The rapper’s lyricism is as tight as ever, documenting their reflections on modern life through the lens of Greek tragedies, all bound by their signature neo-soul concoctions.   

Cash Savage and the Last Drinks — So This Is Love

Love is the muse for Cash Savage and the Last Drinks’ fifth album So This Is Love, a thoughtful rumination on romantic commitment, mental health and belonging to communities.

Soaring guitars and brutal honesty provide the basis of Savage’s sonic whimsies, which flit between powerful and light with finesse.

There’s moments of soft synths and spoken word dialogue, all bound by the band’s conceptual quest to figure everything out. 

Troye Sivan — Something To Give Each Other

Perhaps no other Australian artist enjoyed quite the breakout moment like Troye Sivan.

Rush, the lead single from the pulsating and shimmery Something To Give Each Other, is the singer’s most successful track to date, and is emblematic of the album’s direction in both sound and substance.

The brisk and sultry record never overstays its welcome, and finds Sivan at his most blissfully unadulterated. For a while there, everyone couldn’t help but feel the Rush. 

Floodlights — Painting of My Time

While Floodlights sketched new, more orchestral shades of their sound on Painting of My Time, the Melbourne band’s lyrical focus remains squarely on Australian identity.

Spacious production and sparse instrumentation provide the tapestry for Floodlights’ post-punk, pub rock tendencies, pairing the intimacy of their songs with nuanced ruminations on justice, history and the very fabric of Australia. 

Didirri — Caught In The Act

Didirri fearlessly explores life’s complexities in this long-awaited debut album, ‘Caught In The Act.’ This soul-stirring journey delves into isolation, reconnection, and the nuances of human relationships.

Crafted during lockdowns in Australia and creative stints in London, Didirri collaborated with producer Rob Muinos, pushing the boundaries of his artistry to emerge as a raw and authentic new songwriter.

Radio Free Alice

Radio Free Alice unveiled one of the year’s most exciting releases—a 4-track compilation that encapsulates the culmination of their year-long efforts.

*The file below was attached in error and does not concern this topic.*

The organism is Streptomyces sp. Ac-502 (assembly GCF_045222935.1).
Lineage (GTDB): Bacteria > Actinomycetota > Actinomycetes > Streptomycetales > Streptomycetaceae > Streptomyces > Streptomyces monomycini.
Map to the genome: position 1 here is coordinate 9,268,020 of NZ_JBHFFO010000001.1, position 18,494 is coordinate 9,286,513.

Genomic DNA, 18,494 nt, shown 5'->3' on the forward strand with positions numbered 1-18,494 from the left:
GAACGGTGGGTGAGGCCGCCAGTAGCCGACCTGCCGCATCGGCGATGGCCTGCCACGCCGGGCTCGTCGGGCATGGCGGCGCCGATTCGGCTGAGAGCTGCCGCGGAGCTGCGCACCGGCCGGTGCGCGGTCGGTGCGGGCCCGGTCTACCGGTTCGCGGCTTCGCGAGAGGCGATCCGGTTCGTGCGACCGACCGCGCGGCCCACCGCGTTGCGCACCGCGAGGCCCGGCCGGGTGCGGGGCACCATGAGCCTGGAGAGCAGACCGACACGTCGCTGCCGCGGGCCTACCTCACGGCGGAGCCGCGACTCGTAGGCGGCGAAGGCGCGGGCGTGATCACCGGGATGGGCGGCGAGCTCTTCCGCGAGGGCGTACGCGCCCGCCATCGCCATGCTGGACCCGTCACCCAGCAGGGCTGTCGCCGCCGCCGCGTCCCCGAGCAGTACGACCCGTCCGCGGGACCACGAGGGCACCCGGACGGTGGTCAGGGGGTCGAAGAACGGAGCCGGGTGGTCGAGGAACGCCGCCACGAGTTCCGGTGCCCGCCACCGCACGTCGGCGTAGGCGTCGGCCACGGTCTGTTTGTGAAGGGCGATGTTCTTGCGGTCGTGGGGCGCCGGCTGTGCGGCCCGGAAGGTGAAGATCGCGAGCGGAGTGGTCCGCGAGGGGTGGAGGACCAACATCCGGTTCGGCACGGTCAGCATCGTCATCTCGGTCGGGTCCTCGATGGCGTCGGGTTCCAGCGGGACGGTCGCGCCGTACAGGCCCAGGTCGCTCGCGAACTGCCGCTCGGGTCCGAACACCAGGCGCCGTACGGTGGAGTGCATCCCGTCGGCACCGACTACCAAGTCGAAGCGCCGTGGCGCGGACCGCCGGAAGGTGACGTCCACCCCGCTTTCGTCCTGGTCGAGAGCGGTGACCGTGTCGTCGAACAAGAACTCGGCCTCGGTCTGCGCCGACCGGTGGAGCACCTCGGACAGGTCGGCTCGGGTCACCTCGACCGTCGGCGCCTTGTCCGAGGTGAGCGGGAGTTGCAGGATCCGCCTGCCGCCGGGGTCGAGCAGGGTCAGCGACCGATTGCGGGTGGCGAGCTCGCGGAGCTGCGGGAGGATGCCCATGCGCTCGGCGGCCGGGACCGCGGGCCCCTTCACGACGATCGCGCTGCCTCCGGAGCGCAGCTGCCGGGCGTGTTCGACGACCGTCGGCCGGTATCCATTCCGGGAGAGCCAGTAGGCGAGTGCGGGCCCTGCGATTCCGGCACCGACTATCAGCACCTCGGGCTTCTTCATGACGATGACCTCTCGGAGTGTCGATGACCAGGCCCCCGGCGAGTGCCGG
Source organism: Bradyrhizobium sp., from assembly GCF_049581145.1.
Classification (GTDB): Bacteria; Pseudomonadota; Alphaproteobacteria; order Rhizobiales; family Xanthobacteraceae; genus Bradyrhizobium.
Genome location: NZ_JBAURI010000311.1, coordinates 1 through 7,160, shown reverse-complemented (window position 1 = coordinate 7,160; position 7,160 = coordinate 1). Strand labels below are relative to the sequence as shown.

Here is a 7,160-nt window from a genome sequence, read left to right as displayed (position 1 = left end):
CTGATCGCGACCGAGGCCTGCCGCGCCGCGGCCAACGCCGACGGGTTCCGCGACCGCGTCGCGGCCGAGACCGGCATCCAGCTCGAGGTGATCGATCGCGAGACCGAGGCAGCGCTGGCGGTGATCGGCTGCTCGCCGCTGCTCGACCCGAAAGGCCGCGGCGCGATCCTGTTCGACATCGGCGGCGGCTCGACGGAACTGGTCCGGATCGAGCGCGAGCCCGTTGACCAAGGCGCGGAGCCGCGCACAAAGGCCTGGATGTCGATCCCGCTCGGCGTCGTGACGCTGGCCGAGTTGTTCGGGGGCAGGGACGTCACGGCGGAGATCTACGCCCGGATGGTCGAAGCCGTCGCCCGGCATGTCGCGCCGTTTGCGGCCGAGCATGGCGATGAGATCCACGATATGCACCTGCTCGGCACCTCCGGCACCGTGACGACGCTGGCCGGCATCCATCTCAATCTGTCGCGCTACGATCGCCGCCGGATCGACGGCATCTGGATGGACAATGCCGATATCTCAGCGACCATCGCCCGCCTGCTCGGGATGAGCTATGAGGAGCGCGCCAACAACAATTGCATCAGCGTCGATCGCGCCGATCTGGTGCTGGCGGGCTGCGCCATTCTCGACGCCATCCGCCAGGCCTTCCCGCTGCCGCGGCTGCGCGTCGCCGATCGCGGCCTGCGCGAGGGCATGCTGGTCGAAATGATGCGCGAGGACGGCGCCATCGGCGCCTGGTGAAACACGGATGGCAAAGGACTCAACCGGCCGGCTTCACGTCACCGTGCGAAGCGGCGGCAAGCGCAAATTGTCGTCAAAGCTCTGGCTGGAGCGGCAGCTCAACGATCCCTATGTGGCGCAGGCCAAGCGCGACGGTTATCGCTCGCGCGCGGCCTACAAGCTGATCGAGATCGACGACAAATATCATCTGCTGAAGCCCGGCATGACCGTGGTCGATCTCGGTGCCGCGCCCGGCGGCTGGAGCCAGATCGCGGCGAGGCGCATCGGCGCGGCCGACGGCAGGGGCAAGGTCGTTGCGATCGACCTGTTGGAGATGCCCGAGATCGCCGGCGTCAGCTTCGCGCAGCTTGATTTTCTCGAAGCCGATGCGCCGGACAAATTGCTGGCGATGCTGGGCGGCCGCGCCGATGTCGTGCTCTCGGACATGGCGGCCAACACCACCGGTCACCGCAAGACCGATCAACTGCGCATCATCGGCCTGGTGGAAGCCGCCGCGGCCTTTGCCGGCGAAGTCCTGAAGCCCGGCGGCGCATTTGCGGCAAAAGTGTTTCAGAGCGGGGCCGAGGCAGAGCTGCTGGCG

This compilation features a dynamic array of hook-laden, up-tempo post-punk singles such as ‘I Gotta (Fall In Love)’, ‘Look What You’ve Done’, ‘Paris Is Gone’, and their latest gem, ‘Waste Of Space’.

With this EP, Radio Free Alice firmly establishes themselves as one of Australia’s most exhilarating young bands, solidifying their status in the music scene.

Gena Rose Bruce — Lighting Up

Offering new renditions of tracks from her critically acclaimed debut, Lighting Up sees singer-songwriter Gena Rose Bruce push the boundaries of the songs that kickstarted her ascent.

The ethereal sounds of Budapest Art Orchestra help to colour new shades of Bruce’s palette, from moodier takes on Destroy Myself to uplifting tonic that is Wanted To Be Your Star.

Lightning Up is an exercise in evolution, and Bruce shows no signs of slowing down. 

Pacific Avenue — Flowers

Delivering quintessential Aussie indie rock with verve and feel-good energy, Pacific Avenue debut album Flowers launches what’s sure to be a breakout moment for the alt rockers.

From the polished crispness of Spin Me Like Your Records to electrifying rowdiness of City Lights, the band spans the reaches of staple indie rock with a penchant for sun-drenched guitars, slick harmonies and melancholic lyricism.  

Polaris — Fatalism

In what marks their heaviest effort yet, metalcore icons PolarisFatalism roars into focus with deeper riffs and more incisive storytelling.

Simmering synths and metal balladry often pull attention, but Polaris never lose sight of emo choruses and emotive instrumentation that defines them.

That the album dropped the same year as guitarist Ryan Siew’s tragic passing makes Fatalism all the more gripping.